The Catholic Church is using a controversial legal tactic in a bid to be excused from a civil damages claim lodged in the Victorian Supreme Court involving Cardinal George Pell.
- The man lodging the claim says he suffered nervous shock after learning of allegations his son was abused by Cardinal Pell
- Cardinal Pell has always maintained his innocence and was acquitted by the High Court of criminal charges in 2020
- The Archdiocese has asked to be excused from the civil case, claiming the father was not the primary victim of any alleged abuse
A man is suing the Catholic Archdiocese of Melbourne and Cardinal Pell for damages, claiming he suffered nervous shock after learning of allegations Cardinal Pell sexually assaulted his son when he was a choirboy at St Patrick’s Cathedral in East Melbourne in 1996.
In 2018, Cardinal Pell was found guilty of the assault, but the High Court unanimously quashed the conviction in 2020.
The Cardinal has always maintained his innocence.
Church calls upon ‘Ellis defence’
In a preliminary hearing in the Victorian Supreme Court today, the Archdiocese indicated it wanted to rely on what is known as the ‘Ellis defence’ to be excused from the case.
The Ellis defense emerged out of a 2007 NSW Court of Appeal judgment that prevented an abuse survivor suing the Church because it was not a legal entity.
Survivors have long complained about the Church using the Ellis defence, and in 2018 the Victorian Parliament passed legislation that required unincorporated associations like the Church to nominate an entity that is capable of being sued.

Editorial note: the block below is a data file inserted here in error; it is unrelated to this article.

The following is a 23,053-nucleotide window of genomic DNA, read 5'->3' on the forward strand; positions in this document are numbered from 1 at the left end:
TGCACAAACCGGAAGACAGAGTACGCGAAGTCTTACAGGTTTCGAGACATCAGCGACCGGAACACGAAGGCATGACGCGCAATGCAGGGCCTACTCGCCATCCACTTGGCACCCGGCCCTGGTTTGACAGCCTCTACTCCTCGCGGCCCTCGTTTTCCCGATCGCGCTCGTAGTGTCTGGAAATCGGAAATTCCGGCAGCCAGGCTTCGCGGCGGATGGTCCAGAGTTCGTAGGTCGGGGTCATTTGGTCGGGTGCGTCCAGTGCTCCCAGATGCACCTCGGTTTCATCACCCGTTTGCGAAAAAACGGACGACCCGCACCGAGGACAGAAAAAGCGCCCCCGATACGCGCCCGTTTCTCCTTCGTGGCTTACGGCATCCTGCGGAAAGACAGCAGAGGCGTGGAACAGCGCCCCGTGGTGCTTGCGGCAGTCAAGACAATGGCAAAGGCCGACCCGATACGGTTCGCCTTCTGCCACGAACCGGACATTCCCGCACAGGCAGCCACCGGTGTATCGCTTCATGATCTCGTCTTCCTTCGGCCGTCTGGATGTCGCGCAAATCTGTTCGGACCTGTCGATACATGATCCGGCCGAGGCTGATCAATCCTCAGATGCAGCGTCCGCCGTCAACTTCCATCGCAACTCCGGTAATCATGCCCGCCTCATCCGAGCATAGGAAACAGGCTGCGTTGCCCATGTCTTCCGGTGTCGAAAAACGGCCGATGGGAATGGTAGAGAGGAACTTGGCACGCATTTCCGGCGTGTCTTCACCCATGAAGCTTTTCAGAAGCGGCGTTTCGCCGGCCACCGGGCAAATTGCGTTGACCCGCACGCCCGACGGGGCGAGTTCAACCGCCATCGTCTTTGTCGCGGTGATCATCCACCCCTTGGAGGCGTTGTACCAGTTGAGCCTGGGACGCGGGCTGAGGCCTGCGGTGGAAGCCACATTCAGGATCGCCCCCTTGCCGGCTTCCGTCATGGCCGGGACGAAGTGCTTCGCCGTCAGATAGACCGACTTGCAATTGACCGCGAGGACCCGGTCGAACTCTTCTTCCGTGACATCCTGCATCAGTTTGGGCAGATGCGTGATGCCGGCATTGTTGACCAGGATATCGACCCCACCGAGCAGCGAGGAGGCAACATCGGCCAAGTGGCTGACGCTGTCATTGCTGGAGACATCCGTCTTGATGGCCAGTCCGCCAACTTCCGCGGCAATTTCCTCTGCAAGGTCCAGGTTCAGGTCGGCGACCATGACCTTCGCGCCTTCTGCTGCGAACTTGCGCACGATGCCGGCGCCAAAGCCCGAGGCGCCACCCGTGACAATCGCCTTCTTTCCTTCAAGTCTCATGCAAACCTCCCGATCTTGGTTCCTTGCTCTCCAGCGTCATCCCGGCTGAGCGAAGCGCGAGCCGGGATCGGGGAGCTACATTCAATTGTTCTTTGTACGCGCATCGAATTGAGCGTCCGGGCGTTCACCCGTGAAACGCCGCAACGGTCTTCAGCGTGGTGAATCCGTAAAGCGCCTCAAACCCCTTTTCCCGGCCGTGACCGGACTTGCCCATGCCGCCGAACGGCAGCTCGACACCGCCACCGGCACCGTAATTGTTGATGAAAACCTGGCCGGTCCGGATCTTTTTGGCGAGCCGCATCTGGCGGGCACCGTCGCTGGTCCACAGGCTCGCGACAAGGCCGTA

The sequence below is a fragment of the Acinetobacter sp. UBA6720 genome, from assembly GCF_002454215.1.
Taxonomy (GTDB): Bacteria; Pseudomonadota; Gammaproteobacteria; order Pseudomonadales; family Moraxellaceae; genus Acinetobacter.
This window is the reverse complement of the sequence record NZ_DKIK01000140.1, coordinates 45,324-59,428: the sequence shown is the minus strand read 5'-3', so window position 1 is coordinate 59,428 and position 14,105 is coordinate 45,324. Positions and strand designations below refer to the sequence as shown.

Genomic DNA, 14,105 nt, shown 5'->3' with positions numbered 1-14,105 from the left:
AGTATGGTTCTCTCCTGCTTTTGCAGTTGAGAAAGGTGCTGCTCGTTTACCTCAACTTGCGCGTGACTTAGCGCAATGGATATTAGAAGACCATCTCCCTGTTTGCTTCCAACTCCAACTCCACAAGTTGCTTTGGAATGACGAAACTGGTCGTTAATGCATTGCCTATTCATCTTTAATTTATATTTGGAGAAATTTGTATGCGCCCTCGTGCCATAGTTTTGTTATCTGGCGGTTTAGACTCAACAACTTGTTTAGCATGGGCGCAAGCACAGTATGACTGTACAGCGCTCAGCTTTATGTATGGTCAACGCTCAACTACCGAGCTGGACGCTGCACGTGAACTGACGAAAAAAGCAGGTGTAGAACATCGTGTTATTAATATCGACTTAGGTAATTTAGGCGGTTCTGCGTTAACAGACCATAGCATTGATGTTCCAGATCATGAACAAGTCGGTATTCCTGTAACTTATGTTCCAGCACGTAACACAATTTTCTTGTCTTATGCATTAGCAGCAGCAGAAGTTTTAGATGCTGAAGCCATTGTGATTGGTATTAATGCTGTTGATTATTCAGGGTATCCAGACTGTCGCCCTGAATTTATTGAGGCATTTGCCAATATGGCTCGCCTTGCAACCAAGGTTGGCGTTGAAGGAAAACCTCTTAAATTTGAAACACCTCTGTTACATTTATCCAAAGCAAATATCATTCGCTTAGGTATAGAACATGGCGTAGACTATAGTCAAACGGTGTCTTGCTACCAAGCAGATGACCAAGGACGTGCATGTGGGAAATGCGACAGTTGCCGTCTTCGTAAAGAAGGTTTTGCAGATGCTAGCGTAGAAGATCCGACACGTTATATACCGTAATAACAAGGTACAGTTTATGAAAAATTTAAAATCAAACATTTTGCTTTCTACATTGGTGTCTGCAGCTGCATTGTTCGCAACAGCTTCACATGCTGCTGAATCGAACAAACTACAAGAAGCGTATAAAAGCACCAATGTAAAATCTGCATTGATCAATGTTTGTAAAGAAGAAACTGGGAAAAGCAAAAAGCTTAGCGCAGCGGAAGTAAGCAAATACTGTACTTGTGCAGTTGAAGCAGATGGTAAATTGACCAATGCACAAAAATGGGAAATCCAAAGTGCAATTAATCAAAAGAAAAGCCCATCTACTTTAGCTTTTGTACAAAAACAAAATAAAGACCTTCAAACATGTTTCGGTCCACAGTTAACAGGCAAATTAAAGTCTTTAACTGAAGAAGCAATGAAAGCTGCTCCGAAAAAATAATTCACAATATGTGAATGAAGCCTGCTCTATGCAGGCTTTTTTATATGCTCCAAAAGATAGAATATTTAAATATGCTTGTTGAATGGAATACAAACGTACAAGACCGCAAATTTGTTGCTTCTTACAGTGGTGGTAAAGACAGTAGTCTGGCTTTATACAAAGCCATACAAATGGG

But lawyers for the Archdiocese argued that legislation did not apply in this case because the father of the choirboy was not the primary victim of the alleged abuse.
The father’s barrister, Julian Burnside QC, disagreed, arguing the 2018 legislation applied to both primary victims and their families.
“What our learned friends’ submission amounts to is this: if the victim of child abuse dies then the family has no remedy, they have no-one they can sue,” Mr Burnside said.
“Now that’s plainly wrong in our submission.”
Justice Michael McDonald has reserved his decision on whether to excuse the Archdiocese.
Archdiocese pledges to pay any potential damages
If the Archdiocese is excused, Cardinal Pell would remain a defendant.
In a letter to the court, solicitors for the Archdiocese indicated that even if the Church avoided liability it would still pay any damages, should the judge find against Cardinal Pell.
“If the plaintiff is awarded damages against the second defendant [George Pell] the Archdiocese will ensure that the award is paid by indemnifying the second defendant in respect of the award,” the letter said.
The father of the choirboy, who cannot be named for legal reasons, launched his case last month.
His son died of a drug overdose in 2014 and the father only learned of the allegations against Cardinal Pell the following year.
The father is claiming general damages, special damages and seeking compensation for past loss of earning capacity and past and future medical expenses.
His solicitor Lisa Flynn said the High Court’s decision to quash Cardinal Pell’s conviction would not affect the civil proceedings.
“The High Court made some decisions in relation to the criminal prosecution against [George] Pell, our case is a civil case against George Pell and the Catholic Archdiocese,” she said.